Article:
New Map Identifies Conservation Priorities in Madagascar
April 29, 2008 | From the field | Conservation & Sustainable Development, MacArthur Fellows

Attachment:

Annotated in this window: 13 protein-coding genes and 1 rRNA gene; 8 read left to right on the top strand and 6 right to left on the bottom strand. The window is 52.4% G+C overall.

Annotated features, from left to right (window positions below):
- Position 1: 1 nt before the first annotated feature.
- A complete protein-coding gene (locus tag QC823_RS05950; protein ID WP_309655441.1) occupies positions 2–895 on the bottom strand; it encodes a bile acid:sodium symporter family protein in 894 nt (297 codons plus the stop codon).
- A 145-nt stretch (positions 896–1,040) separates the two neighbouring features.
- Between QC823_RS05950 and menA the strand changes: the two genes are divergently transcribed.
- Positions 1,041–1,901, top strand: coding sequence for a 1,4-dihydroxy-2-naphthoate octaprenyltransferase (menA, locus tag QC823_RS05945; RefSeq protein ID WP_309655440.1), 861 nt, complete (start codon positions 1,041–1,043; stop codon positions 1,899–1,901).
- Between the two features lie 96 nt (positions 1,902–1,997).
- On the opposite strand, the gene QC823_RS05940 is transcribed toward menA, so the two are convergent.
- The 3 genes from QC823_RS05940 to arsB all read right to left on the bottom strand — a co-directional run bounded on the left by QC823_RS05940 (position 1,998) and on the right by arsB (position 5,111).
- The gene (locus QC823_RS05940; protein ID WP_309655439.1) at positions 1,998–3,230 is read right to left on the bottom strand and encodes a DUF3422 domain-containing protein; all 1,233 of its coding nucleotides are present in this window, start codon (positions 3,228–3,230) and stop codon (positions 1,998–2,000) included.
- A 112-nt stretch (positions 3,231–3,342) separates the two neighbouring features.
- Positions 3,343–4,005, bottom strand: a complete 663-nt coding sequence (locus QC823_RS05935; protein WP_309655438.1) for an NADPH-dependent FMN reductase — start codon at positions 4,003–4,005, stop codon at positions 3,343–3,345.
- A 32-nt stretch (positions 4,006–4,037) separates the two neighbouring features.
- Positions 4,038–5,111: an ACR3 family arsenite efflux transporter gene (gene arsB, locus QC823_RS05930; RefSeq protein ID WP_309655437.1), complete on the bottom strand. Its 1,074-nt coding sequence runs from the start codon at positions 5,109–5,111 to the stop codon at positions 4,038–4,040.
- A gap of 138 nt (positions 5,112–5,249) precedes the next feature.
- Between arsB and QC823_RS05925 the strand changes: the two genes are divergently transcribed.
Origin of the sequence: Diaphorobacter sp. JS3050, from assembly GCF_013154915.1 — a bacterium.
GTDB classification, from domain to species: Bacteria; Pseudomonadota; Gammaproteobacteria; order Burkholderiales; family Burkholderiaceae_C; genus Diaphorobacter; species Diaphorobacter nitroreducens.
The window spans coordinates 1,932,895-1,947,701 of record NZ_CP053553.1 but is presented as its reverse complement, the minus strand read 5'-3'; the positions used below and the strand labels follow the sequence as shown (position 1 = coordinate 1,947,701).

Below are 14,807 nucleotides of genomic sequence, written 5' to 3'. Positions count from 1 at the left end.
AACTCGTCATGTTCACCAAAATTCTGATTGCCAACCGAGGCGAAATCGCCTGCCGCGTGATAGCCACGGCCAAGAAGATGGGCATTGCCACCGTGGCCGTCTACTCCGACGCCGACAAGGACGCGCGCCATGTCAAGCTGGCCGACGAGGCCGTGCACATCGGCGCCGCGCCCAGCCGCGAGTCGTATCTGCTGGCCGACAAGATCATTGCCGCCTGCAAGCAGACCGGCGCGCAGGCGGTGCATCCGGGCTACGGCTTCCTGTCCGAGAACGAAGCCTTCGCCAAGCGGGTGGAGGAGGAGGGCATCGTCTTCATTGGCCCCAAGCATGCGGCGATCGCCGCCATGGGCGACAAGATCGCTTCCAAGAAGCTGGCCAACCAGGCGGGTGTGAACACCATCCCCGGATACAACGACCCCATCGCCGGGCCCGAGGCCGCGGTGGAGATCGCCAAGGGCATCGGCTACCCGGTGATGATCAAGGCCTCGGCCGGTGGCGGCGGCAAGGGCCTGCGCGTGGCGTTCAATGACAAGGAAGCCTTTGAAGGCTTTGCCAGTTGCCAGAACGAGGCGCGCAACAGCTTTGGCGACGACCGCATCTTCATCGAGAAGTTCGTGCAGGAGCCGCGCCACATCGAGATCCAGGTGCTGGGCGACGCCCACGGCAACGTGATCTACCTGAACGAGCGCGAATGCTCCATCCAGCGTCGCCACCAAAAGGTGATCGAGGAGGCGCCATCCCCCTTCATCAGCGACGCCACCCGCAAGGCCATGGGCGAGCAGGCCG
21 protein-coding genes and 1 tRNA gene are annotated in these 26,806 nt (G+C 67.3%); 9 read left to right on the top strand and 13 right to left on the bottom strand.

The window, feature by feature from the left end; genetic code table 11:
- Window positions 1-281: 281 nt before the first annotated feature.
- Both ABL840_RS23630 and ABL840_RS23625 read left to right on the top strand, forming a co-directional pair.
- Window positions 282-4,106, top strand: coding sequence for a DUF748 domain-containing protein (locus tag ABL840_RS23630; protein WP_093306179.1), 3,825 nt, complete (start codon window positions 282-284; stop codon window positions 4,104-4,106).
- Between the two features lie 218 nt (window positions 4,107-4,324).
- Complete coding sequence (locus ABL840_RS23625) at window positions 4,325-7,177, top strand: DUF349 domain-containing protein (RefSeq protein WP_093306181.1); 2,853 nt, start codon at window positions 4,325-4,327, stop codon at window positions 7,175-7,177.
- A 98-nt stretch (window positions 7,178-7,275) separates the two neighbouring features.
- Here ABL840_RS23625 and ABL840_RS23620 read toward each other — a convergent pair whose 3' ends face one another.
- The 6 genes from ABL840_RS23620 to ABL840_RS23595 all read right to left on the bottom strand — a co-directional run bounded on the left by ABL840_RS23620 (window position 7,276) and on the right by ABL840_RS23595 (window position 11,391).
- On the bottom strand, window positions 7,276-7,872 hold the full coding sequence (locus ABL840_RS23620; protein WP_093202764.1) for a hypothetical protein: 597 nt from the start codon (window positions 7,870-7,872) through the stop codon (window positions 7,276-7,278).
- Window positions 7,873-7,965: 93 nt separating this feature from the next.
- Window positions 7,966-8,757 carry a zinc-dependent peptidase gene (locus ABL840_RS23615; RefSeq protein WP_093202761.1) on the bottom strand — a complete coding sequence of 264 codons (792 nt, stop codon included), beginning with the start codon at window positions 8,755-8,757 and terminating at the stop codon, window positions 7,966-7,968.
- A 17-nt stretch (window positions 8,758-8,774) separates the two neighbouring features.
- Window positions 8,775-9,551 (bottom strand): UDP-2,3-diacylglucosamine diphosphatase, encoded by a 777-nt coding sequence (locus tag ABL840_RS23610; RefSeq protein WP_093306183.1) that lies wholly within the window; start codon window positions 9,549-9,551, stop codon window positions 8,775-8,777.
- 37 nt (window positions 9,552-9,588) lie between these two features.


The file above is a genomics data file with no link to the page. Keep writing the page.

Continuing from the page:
Two MacArthur Fellows have created a new map of conservation priorities in Madagascar, among the world’s most significant biodiversity hotspots and a focus of MacArthur’s conservation grantmaking. With funding from the Foundation, Patricia Wright of Stony Brook University Long Island, a 1989 Fellow, and Claire Kremen of the University of California, Berkeley, a 2007 Fellow, worked with a team of 20 international researchers to centralize and analyze data on more than 2300 species in the nation. For each species, the map identified their exact location, the range of their habitat, and then determined which regions were most vital for saving the greatest number of species. Eighty percent of the animals in Madagascar are unique to the island, and deforestation is a major threat to their survival. The project was covered in a recent issue of Science.

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